- The Washington Times - Monday, April 16, 2007

“Jarreau is OK. I’d be telling you that I’m in the car on [Interstate] 81 if he wasn’t.” Whew. Those reassuring words were spoken yesterday even before the dreaded question was asked by my cousin, Lynette Thomas, as concerned family members and friends sought news of her son, Jarreau Williams, a sophomore at Virginia Tech.

“My phone’s been ringing off the hook with people I haven’t heard from in a long time,” Lynette said. So was her mother’s, her sister’s and, of course, so was Jarreau’s.

I know because I tried to contact all of them, too, and those were some pretty scary moments for me and lots of folks after learning of yesterday’s horrific shooting rampage on the campus in bucolic Blacksburg, Va.

“Praise the Lord, he’s all right. I talked to him,” said my aunt, Constance Yvonne Terrell, who I reached after several attempts. By late afternoon, she had to get away from her phone and the wall-to-wall television coverage.

But when I finally reached him, Jarreau gave me the typical young folks’ shout-out, “Oh, I’m good, Cuz.”

You never know just how close violent crime can come to your door. Our hearts and sympathy go out to the grieving families who were not as fortunate as we were yesterday in the aftermath of the deadliest shooting rampage in American history.

Thirty-three persons — including a gunman — were dead and many more injured yesterday morning on the Virginia Tech campus. Two were fatally shot in West Ambler Johnston Hall dormitory; the remaining victims were shot in Norris Hall, a building across campus where engineering and architecture classes are held. Apparently, more targets were saved when they jumped from windows or decided to “play dead.”

There was a two-hour gap between the first killings in the dorm at 7:15 a.m. and an electronic notification to students well after 9 a.m., and classes were allowed to continue until after 10 a.m. University President Charles W. Steger said at a late-afternoon press conference that officials thought holding students in classrooms was the safest option. More explanation is needed.

“People were out and about,” Jarreau said. “Somebody could have been killed that didn’t have to while this was going on.” However, once campus authorities moved into action, he added, “They had good protocol.” Sitting in his dorm during the lockdown, he was “trying to stay calm” because “everybody is on edge. … It’s been crazy. It’s unbelievable and just a traumatic experience for a college student to get through, especially being so close to the action that’s been going on.”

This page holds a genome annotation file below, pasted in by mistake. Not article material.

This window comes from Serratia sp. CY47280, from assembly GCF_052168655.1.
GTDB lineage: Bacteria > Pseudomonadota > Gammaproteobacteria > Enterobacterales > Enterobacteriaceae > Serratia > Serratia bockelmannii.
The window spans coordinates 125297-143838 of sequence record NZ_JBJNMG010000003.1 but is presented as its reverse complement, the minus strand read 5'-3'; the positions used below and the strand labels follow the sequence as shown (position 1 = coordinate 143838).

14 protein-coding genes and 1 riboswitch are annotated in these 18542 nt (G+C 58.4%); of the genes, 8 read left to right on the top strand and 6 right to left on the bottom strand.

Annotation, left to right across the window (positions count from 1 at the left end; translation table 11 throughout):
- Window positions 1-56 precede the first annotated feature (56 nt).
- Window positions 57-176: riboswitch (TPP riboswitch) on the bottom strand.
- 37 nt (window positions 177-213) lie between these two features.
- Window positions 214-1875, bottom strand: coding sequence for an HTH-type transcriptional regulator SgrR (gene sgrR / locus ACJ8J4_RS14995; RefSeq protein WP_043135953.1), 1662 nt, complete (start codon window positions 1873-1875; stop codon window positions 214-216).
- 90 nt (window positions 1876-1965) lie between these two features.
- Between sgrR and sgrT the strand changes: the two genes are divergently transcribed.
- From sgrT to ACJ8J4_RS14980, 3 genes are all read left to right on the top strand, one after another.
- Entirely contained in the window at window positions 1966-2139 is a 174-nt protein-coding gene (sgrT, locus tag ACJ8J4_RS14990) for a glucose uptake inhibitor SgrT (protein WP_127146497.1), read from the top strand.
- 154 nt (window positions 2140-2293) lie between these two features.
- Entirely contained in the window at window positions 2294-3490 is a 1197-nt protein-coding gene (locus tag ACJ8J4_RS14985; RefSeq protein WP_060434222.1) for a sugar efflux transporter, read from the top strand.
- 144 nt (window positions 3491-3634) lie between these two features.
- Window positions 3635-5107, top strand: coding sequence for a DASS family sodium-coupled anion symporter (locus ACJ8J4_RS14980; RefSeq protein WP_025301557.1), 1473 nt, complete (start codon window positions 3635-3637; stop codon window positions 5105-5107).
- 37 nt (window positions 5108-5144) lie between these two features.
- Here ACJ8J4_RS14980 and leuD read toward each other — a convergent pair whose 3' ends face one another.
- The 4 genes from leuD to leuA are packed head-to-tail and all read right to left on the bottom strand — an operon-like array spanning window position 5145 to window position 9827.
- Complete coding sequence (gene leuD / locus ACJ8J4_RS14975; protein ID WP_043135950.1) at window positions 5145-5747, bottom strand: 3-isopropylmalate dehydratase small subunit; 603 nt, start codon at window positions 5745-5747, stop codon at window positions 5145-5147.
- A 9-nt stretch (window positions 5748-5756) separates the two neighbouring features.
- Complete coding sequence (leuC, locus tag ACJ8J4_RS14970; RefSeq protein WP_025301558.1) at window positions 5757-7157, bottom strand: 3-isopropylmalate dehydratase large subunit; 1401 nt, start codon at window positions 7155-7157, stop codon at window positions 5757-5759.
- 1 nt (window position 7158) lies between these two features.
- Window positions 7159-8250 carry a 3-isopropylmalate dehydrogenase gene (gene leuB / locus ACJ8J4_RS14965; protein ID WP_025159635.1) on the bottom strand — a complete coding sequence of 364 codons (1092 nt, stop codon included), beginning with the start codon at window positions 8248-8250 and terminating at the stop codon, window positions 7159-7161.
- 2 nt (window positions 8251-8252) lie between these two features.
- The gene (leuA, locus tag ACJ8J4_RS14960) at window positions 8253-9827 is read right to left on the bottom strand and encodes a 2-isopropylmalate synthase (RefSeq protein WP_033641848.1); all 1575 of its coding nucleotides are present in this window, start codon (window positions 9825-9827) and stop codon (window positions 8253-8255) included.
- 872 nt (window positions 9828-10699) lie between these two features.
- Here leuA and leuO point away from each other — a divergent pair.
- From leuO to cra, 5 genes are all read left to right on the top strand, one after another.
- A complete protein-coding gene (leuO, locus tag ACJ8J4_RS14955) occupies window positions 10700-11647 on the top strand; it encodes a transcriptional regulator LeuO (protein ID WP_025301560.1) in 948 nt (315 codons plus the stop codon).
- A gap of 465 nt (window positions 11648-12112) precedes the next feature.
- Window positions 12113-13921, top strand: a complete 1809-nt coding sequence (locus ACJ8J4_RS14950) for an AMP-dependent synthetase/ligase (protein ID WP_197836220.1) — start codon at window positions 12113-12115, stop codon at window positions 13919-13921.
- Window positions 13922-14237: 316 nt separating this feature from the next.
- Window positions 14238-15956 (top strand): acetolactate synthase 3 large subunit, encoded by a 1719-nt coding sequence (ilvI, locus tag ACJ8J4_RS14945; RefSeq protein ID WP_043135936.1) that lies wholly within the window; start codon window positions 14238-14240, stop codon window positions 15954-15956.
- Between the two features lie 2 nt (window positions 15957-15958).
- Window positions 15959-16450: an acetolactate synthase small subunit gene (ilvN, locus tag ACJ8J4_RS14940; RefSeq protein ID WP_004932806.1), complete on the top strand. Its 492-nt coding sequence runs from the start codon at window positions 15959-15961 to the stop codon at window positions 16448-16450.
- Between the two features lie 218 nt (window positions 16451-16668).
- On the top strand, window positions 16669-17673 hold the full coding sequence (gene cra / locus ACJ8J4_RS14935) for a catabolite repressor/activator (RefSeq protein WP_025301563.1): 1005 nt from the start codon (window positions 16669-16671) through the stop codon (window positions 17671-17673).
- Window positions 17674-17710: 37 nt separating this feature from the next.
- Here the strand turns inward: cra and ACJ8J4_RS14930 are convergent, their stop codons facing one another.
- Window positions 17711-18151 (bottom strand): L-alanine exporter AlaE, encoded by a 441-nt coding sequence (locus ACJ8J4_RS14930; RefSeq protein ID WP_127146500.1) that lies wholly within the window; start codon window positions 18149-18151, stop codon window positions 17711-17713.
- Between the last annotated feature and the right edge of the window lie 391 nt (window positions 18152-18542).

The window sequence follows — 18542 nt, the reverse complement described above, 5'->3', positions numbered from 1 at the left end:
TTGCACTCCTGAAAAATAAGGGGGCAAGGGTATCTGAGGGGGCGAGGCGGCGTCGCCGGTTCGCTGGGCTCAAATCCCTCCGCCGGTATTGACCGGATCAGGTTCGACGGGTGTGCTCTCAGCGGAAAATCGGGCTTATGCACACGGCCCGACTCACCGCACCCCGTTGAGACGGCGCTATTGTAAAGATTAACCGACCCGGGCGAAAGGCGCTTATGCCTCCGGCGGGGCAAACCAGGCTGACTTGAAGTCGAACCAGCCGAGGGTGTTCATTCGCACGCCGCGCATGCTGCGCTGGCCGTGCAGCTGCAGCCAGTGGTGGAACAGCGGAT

Like others, he was “wondering if [the victims] are people I know, or did I know the gunman, or what would make him do this.” One of his roommate’s friends, who took classes in Norris Hall, was unaccounted for hours later.

His mother echoed his apprehension. “I know some other parents, and I’m hoping their children are OK, too,” Lynette said. And if her son knew some of the victims, “He’ll be a basket case.”

Although Jarreau was so close to the action, he learned of the massacre from a fellow student, Sherita Daniels, who checked to see if he was all right.

That cell-phone call was his first notice that he was in harm’s way. It was nearly two hours after the first reported shooting. By the time Jarreau discovered the danger at Virginia Tech, he said he had already taken an exam, eaten breakfast and walked around campus.

Only then did he seek safety in his dormitory room, on the fifth floor of East Ambler Johnston Hall, which is connected to the scene of the first shootings in West Ambler Johnson Hall, where he lived last year.

“Then I got to my dorm and saw the e-mails, and the campus Web site and the police started going around with intercoms, telling everybody that we were on lockdown,” said Jarreau, 19, a psychology and theater arts major at Tech.

With the communications systems either overloaded or blocked, Jarreau said it was difficult to make calls or use text messages.

He was able to reach his father first, who called him back with more information he heard from broadcast outlets. He was finally able to reach his mother, a D.C. schoolteacher on the Emancipation Day holiday, who was unaware of what had happened.

Even with the unusually crime-ridden year with the latest carnage, recent bomb threats and an incident in the fall involving an escaped convict, Jarreau said he intends to return to Blacksburg. He “never, never” even considered a crime of this magnitude happening there, or one person shooting so many people.

Now finishing his second year, Jarreau was “just starting to make my way and blend in with the VT community.”

“It’s a great school, and you definitely get an education here,” he said. “They challenge you here,” and for “engineering and architect students, it’s really no joke for them.” Jarreau and his mother said they were appreciative of all the calls they received. “It’s good to see everybody is concerned. It makes me feel loved,” he said.

As Gov. Timothy M. Kaine, who was in Tokyo and made hasty plans to return to Virginia, said, “It’s difficult to comprehend senseless violence on this scale.”

Indeed, especially when you have the horrible nagging notion that your young loved one could have just as easily been a victim, or knows those who were.

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